Two minutes before midnight Tuesday night, as the Senate was considering whether to subpoena documents and witnesses in President Trump's impeachment trial, the White House Office of Management and Budget (OMB) released 192 pages of documents related to the withholding of military aid to Ukraine, complying with a Freedom of Information Act request from American Oversight.
"President Trump's lawyers stood in the Senate on Tuesday arguing that documents are totally unnecessary for the impeachment trial, but these documents give lie to that entire position," said American Oversight executive director Austin Evers. "Despite the Trump administration's obstruction and the rhetoric at the trial, the public can now see even more evidence of the president's corrupt scheme as it unfolded in real time," and just "how much the administration has withheld from the House, the Senate, and the American public."
The documents include emails between OMB associate director Michael Duffey, career OMB official Mark Sandy, and Pentagon officials Katie Wheelbarger and Elaine McCusker, who wrote Duffey he "can't be serious. I'm speechless," after he tried to blame the Pentagon for Trump's Ukraine aid freeze, according to unredacted emails won by another group, Just Security. Senate Republicans rejected motions to subpoena Duffey and OMB documents in the impeachment trial on Tuesday, and the emails released Tuesday night are heavily redacted.
Despite formally resigning in August 2016, Paul Manafort was still advising the Trump campaign three days before the election, Buzzfeed News reports.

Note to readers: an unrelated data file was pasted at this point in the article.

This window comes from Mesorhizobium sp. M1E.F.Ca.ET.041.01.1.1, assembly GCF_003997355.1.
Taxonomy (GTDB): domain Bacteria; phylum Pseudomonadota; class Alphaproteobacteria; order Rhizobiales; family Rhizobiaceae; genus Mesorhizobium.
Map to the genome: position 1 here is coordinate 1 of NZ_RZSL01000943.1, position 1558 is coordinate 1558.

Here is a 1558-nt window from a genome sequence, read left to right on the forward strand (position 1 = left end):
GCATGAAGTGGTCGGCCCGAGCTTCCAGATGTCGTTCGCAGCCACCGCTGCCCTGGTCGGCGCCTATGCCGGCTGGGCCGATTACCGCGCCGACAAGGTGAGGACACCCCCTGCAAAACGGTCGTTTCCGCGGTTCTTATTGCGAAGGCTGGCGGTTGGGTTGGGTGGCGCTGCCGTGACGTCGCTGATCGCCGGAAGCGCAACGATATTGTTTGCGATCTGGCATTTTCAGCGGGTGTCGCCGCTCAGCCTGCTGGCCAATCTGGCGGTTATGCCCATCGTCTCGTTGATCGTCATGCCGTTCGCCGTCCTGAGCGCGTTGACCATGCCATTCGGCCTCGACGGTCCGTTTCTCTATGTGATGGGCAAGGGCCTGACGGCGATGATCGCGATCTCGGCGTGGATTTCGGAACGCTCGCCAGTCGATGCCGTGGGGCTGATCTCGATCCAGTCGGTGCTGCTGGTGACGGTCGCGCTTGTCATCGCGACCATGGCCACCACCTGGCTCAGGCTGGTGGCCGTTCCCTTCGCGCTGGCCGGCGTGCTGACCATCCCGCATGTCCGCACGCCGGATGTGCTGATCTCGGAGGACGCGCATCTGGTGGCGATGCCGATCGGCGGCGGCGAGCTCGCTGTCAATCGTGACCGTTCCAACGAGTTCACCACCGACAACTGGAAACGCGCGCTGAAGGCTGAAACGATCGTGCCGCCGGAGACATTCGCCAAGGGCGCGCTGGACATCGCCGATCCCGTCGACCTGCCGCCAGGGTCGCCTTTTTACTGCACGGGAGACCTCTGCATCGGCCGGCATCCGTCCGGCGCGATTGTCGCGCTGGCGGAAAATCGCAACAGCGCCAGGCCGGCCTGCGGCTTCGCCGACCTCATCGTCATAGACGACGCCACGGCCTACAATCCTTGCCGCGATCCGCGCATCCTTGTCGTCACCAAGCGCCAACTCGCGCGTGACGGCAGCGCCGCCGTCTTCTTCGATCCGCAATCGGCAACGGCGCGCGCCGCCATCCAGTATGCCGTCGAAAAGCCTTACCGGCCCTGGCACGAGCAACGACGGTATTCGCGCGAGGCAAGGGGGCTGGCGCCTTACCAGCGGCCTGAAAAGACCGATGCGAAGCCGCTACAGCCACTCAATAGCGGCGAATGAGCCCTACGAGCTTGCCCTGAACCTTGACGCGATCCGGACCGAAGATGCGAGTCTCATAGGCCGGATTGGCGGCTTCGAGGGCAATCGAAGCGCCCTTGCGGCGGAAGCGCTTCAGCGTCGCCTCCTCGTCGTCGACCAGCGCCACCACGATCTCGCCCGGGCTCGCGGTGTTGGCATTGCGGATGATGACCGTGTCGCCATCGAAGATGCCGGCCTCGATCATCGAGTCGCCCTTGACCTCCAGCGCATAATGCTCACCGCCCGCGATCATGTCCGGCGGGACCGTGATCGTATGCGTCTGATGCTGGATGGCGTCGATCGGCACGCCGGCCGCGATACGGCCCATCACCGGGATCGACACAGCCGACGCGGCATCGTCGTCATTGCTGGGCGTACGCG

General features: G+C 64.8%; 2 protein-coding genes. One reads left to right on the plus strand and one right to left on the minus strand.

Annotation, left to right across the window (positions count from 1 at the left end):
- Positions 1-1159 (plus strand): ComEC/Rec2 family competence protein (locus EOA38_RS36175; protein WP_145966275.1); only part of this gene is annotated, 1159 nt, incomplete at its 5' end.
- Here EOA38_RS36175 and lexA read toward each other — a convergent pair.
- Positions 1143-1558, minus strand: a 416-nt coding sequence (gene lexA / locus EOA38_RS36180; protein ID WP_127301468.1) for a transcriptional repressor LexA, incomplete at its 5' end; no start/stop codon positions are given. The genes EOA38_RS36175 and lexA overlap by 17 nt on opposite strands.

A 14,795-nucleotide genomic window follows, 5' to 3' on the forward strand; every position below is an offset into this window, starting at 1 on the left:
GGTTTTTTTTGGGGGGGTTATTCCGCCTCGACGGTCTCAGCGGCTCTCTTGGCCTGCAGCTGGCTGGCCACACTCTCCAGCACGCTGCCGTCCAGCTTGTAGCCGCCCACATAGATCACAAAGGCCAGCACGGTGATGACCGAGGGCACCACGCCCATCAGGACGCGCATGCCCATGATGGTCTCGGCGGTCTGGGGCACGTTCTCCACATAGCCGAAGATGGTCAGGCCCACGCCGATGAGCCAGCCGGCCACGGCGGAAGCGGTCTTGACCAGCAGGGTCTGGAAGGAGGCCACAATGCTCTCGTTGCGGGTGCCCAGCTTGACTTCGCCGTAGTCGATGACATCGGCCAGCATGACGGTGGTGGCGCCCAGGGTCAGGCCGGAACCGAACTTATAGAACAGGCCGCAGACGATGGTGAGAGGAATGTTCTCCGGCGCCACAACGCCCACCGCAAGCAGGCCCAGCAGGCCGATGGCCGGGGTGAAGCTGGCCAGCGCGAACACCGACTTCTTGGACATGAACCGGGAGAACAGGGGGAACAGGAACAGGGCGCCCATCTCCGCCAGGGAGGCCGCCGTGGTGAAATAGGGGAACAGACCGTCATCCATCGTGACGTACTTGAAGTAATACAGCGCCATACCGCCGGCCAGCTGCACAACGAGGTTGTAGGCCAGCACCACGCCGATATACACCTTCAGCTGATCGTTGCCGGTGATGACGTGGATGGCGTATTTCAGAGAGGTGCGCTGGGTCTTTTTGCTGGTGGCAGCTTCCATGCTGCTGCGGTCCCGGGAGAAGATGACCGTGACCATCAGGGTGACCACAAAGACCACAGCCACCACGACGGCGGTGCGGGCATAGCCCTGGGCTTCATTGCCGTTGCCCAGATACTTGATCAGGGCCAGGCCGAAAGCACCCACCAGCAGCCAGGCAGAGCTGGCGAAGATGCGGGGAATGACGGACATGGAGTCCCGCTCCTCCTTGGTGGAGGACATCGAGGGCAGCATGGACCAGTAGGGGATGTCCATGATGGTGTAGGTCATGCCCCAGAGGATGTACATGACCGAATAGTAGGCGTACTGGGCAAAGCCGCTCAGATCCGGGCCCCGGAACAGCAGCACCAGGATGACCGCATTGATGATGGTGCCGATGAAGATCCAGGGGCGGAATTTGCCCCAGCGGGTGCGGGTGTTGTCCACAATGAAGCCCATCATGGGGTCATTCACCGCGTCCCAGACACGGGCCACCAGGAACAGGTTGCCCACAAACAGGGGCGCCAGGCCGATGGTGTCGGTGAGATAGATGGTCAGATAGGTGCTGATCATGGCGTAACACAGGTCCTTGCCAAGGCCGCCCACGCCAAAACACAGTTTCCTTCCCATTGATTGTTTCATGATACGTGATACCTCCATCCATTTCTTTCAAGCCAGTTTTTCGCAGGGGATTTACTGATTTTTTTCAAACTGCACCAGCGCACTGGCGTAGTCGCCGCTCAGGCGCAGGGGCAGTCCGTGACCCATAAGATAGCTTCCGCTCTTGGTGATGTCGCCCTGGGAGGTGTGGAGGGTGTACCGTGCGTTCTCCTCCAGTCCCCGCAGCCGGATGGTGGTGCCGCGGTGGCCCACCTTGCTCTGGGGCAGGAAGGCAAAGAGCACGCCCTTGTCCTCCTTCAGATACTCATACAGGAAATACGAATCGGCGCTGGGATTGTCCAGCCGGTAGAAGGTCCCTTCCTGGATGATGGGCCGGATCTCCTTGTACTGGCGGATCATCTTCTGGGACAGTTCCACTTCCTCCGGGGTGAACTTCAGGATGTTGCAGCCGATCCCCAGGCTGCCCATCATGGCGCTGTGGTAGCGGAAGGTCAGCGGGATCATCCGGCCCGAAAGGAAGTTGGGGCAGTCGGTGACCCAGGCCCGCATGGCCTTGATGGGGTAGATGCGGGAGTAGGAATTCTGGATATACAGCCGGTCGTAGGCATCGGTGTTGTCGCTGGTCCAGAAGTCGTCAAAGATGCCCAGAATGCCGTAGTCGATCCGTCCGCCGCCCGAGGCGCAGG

Beginning in April, Buzzfeed filed five separate Freedom of Information Act lawsuits in an effort to obtain all the subpoenas and search warrants former Special Counsel Robert Mueller's team executed during its investigation into 2016 election interference. The first round of documents were published Saturday, highlighted by emails and other various forms of correspondence that were subject to investigation.
The Manafort revelation came to light in emails exchanged between Manafort, Stephen Bannon, and Jared Kushner. On Nov. 5, 2016, Manafort emailed Kushner, explaining how he was "really feeling good" about President Trump's prospects in the upcoming election, before mentioning he sent a memo to former White House Chief of Staff Reince Preibus, and also briefed Rick Gates and Fox News' Sean Hannity. Kushner then forwarded the email to Bannon, who told Trump's son-in-law that, although Manafort was a "nice guy" they needed to "avoid him like the plague." Bannon's reasoning was that their opponents would say "the Russians worked with wiki leaks to give this victory to us," which happened anyway. Read more at Buzzfeed News. Tim O'Donnell